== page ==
I am 46, thin (145 pounds) and active. I eat very healthy and go to the gym 4 days a week. I do cardio and mild weight lifting.
My BP is excellent (averages 105/60). Cholesterol is 170 total, 52 HDL. Also good.
Doc doesn't know why I had a stroke, but thinks it's because I have a PFO. So the doctor now has essentially said the stroke was because I had a blood clot that went through the PFO and got into my brain.
I don't buy it. The math just does not add up. They examined me for clots. I had none. I am also not in a high risk category for clots. I have no diabetes, no family history of stroke and no lifestyle vices that may lead to stroke (heavy drinking, smoking, cocaine use, etc.).
The chance of me developing a clot is minuscule.
If I had a clot, the chance of it actually nearing the PFO at the exact moment I sneezed, and then pushing its way through -- is also minuscule.
These two unlikely events just do not make sens to me.
But, the doctors are going with it because they have nothing better. Any ideas? They want me to get a patch for my PFO.
I fear the stroke must have been caused by something else.
Without other associated defects, there are usually no complications associated with a PFO that may lead to stroke . Older patients with PFOs have a higher rate of a thromboembolic stroke because they develop blood clots in the veins in their legs.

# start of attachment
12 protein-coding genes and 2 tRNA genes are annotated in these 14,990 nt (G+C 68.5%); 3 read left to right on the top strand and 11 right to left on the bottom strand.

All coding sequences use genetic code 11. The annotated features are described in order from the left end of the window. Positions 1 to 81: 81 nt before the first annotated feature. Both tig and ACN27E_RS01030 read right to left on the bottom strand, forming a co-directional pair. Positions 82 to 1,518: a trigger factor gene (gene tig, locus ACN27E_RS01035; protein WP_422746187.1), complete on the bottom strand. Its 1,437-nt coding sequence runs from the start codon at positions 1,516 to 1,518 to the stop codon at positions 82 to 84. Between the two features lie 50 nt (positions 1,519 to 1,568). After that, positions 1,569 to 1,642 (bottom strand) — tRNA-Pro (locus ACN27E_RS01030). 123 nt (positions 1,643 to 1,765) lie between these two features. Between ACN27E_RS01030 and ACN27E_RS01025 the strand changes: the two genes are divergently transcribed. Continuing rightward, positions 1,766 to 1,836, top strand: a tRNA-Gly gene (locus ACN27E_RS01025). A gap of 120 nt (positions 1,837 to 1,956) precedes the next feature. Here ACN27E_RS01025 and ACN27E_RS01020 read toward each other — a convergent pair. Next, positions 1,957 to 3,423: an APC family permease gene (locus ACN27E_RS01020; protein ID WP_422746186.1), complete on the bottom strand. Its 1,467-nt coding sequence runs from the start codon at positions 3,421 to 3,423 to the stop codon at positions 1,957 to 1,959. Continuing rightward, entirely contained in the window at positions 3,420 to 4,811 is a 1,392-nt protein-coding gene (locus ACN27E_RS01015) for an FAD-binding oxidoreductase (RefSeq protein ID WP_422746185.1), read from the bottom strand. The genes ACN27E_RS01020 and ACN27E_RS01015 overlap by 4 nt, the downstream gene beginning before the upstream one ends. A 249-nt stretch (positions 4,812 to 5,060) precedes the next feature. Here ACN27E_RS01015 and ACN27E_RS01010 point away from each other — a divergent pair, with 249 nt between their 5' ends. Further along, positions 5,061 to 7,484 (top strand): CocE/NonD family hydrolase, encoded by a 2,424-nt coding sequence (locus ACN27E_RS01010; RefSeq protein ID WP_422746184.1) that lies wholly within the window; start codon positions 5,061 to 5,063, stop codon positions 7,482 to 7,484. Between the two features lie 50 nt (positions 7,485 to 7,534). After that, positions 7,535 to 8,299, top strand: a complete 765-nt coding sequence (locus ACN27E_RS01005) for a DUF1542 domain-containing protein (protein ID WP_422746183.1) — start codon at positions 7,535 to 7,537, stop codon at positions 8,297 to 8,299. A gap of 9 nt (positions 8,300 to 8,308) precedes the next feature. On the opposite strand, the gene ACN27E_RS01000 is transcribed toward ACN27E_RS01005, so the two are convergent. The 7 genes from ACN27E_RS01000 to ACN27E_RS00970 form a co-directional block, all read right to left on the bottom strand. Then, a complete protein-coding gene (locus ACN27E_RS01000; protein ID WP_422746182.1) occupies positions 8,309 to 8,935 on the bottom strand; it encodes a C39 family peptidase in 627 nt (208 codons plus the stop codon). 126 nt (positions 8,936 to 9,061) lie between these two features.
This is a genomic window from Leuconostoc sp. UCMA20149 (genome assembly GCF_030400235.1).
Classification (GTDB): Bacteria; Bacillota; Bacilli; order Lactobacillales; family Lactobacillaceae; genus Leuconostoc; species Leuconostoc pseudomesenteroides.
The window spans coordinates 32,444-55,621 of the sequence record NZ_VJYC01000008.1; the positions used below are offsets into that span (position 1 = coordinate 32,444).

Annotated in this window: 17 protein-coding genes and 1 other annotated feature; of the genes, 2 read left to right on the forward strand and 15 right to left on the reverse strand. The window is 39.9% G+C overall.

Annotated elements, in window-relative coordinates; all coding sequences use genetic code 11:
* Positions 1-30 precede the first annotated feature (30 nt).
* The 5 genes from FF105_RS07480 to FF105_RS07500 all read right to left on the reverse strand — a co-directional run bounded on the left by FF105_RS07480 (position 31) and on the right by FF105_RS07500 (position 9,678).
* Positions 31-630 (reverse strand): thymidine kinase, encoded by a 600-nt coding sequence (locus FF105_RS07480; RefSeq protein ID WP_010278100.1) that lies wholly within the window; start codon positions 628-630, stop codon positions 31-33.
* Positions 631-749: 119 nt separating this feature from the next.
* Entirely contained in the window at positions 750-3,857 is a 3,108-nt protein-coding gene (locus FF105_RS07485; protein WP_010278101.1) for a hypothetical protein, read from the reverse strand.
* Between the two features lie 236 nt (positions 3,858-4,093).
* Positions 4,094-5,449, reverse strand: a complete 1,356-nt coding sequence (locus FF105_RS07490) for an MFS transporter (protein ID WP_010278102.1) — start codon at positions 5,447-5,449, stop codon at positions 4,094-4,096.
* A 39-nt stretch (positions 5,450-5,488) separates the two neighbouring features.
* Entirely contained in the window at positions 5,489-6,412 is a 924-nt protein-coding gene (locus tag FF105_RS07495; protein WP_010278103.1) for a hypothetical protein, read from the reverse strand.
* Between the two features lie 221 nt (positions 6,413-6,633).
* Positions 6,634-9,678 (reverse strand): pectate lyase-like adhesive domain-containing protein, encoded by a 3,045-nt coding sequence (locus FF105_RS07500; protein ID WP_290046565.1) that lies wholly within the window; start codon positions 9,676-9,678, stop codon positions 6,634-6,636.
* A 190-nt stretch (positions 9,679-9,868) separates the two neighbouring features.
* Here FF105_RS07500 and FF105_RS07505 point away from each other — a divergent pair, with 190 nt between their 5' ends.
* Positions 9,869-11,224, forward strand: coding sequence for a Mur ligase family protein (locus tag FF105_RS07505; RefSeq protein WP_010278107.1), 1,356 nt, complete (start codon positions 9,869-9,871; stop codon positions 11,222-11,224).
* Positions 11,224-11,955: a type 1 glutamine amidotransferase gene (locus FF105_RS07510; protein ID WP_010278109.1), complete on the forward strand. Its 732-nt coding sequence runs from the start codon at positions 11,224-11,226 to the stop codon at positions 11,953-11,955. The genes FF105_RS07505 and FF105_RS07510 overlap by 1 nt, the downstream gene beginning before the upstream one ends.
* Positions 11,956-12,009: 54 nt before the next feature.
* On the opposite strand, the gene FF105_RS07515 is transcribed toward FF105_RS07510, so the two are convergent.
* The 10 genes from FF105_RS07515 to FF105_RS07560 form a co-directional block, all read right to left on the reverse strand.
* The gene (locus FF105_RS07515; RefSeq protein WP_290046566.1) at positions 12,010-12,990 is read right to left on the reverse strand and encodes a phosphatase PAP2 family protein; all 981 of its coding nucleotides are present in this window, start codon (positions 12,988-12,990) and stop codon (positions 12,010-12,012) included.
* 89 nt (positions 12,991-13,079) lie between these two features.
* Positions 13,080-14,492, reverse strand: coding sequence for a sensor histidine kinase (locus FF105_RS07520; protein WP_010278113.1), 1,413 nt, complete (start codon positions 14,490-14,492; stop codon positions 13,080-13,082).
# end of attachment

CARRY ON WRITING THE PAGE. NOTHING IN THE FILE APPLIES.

The stroke in your case could be an Ischemic stroke caused by a Cervical artery dissection. Two major arteries in the neck, called the carotid artery and the vertebral artery, carry blood to the brain. Together these are called the cervical arteries. In cervical artery dissection, the lining of one of the cervical arteries becomes torn. Tears happen more often in the carotid artery (carotid artery dissection) .The tear in the artery wall causes the blood around the tear to clot, blocking off the artery or weakening the artery wall. A disruption of the blood flow can starve parts of the brain of oxygen and nutrients. This damages brain cells and they begin to die.
Cervical artery dissection can be caused by any kind of injury to the neck, including high-impact injury, eg from a car crash ,sports – like yoga and gymnastics ,straining of neck, eg from coughing or sneezing .
A number of different tests are required to confirm whether you have a cervical artery dissection . The most important test is -Magnetic resonance (MR) angiogram, which uses magnets and radiowaves to produce images of the blood vessels in your neck. Other imaging tests you may have to include are : a standard angiogram ( this uses an injection of a special dye (contrast medium) into the blood vessels, which makes them clearly .visible on X-ray ),CT scan and an ultrasound . Please consult a neurologist cardiologist for diagnosis and treatment . Hope this helps you . Take care and regards !
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